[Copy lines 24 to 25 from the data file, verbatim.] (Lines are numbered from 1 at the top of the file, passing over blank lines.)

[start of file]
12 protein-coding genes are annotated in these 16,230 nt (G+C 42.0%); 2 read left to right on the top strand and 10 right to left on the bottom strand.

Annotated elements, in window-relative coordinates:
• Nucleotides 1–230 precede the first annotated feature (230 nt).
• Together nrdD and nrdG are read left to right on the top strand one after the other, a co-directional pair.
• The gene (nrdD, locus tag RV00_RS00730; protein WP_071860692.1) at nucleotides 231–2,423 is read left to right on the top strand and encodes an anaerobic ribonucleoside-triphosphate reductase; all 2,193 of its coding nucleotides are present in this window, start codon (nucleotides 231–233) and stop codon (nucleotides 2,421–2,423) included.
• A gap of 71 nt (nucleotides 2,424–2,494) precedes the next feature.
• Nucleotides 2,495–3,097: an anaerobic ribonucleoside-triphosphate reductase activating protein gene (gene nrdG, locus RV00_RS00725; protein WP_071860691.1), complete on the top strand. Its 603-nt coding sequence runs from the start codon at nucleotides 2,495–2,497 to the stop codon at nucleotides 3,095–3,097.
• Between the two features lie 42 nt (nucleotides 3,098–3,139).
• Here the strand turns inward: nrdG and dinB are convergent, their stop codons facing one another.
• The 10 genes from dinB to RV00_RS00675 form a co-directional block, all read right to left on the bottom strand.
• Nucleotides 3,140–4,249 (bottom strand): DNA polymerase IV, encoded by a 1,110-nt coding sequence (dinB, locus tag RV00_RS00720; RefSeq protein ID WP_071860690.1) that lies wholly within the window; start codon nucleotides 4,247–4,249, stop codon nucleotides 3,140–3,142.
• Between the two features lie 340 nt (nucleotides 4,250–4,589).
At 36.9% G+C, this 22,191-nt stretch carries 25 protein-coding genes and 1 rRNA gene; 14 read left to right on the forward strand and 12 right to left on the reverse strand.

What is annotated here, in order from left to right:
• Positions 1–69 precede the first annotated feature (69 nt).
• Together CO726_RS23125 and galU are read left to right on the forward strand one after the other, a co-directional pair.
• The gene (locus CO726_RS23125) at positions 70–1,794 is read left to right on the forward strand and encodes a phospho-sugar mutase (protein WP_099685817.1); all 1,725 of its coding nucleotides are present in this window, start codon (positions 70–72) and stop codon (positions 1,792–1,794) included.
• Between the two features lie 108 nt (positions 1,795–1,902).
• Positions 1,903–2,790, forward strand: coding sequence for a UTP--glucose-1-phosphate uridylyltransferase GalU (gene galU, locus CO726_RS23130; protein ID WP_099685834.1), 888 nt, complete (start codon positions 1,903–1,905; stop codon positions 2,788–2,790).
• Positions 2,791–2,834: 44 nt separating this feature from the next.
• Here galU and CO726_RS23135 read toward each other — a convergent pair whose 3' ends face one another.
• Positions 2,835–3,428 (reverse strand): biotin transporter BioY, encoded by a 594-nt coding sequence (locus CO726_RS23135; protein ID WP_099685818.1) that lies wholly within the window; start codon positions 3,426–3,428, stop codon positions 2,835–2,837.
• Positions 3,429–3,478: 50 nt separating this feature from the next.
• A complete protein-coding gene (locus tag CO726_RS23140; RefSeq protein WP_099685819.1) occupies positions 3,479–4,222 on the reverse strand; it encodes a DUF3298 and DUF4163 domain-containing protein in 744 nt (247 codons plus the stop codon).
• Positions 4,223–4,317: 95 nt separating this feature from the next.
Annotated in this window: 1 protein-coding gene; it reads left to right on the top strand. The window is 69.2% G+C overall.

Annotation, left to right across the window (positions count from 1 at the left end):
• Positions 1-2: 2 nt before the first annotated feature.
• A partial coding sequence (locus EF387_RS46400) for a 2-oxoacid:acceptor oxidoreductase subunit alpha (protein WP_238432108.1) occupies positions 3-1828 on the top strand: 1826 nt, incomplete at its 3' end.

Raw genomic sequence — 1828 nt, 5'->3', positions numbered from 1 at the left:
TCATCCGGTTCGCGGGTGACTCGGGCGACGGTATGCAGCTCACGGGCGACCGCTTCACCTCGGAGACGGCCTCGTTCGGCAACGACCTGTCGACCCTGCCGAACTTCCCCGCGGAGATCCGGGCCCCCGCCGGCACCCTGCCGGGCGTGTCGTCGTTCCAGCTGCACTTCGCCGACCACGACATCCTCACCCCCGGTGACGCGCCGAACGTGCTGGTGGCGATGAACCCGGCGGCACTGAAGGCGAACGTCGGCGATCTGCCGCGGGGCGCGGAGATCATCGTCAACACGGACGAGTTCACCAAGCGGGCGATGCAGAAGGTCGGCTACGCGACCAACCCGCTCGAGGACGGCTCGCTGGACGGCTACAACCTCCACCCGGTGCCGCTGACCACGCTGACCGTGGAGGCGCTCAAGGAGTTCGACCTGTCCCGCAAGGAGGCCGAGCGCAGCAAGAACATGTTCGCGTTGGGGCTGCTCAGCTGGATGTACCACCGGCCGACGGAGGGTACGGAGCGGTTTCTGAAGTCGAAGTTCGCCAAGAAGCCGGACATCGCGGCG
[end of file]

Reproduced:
• A complete protein-coding gene (locus tag CO726_RS23140; RefSeq protein WP_099685819.1) occupies positions 3,479–4,222 on the reverse strand; it encodes a DUF3298 and DUF4163 domain-containing protein in 744 nt (247 codons plus the stop codon).
• Positions 4,223–4,317: 95 nt separating this feature from the next.